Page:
Uncomplicated diverticulitis causing mild symptoms can be treated with an over-the-counter painkiller such as acetaminophen, according the Mayo Clinic. Tylenol is a common brand of acetaminophen.
A doctor is also likely to recommend antibiotics to treat infection and a liquid diet until the bowel heals. This treatment successfully resolves uncomplicated diverticulitis in 70 to 100 percent of people, notes the Mayo Clinic. Complicated diverticulitis usually requires hospitalization and intravenous antibiotics. In severe cases, surgery may be needed. A colonoscopy is usually recommended after the patient recovers from diverticulitis to rule out colon cancer as a cause of symptoms.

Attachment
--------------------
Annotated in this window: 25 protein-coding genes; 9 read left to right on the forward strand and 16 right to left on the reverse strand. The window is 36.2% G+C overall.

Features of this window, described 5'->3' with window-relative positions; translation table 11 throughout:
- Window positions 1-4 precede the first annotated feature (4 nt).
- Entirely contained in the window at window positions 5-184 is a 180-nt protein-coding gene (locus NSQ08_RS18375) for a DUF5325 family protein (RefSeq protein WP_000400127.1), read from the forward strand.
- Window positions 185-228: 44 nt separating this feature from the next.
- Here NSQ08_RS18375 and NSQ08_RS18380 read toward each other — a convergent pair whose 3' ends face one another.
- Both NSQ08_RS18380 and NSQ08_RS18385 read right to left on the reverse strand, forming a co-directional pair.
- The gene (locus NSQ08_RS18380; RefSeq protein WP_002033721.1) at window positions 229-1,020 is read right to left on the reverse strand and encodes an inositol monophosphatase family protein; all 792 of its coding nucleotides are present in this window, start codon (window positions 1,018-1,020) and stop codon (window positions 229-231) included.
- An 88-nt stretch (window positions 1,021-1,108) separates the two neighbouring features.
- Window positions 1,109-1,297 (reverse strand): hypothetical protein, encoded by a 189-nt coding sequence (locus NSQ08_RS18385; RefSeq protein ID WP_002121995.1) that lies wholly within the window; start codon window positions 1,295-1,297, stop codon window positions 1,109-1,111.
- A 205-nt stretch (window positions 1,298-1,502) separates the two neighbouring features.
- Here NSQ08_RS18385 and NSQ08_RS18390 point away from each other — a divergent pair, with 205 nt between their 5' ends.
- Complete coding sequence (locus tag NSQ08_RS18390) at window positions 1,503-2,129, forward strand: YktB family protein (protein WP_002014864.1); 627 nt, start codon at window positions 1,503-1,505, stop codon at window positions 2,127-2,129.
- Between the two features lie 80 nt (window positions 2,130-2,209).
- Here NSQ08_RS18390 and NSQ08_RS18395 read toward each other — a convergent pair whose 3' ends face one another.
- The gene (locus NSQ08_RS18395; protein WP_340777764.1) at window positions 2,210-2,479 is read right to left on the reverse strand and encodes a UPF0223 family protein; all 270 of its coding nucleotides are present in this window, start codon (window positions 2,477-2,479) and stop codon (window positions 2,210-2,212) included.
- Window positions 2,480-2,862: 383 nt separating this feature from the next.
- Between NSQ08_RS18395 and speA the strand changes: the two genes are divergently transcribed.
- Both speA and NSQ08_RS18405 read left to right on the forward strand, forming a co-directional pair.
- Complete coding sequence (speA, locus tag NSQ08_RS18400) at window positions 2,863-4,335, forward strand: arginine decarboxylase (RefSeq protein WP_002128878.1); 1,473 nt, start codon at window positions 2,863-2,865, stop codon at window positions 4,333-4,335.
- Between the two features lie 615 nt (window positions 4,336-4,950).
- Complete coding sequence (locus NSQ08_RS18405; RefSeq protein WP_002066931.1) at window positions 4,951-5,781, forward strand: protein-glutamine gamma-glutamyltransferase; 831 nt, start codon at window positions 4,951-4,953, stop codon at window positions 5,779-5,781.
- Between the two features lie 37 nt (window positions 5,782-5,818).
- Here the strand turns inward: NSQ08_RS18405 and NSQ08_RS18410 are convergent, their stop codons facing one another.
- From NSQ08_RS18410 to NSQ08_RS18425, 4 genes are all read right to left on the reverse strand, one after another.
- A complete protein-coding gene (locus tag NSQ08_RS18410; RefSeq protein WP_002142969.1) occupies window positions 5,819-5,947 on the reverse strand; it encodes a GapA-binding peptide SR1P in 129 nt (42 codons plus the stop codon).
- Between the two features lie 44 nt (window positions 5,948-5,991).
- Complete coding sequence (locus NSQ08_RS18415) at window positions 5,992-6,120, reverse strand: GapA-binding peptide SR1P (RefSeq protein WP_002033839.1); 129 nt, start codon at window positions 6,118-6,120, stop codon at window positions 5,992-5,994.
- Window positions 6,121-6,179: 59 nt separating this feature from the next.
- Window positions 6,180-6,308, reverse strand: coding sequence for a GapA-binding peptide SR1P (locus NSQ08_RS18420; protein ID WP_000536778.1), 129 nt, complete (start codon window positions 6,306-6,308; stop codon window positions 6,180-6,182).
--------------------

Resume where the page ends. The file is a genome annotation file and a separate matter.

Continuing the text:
In addition to addressing pain levels with acetaminophen, Dr. Andrew Weil offers a number of self-care suggestions for treating diverticulitis. Peppermint oil, aloe vera gel and slippery elm powder can help soothe and heal irritated tissues in the digestive tract. Weil also recommends drinking plenty of water, eating more high-fiber foods (25 to 30 grams of fiber a day), getting at least 30 minutes of exercise on most days of the week, and avoiding tobacco and caffeine. It's important to respond to bowel urges, since constipation can increase intestinal pressure. Practicing stress management techniques supports the normal functioning of the digestive system.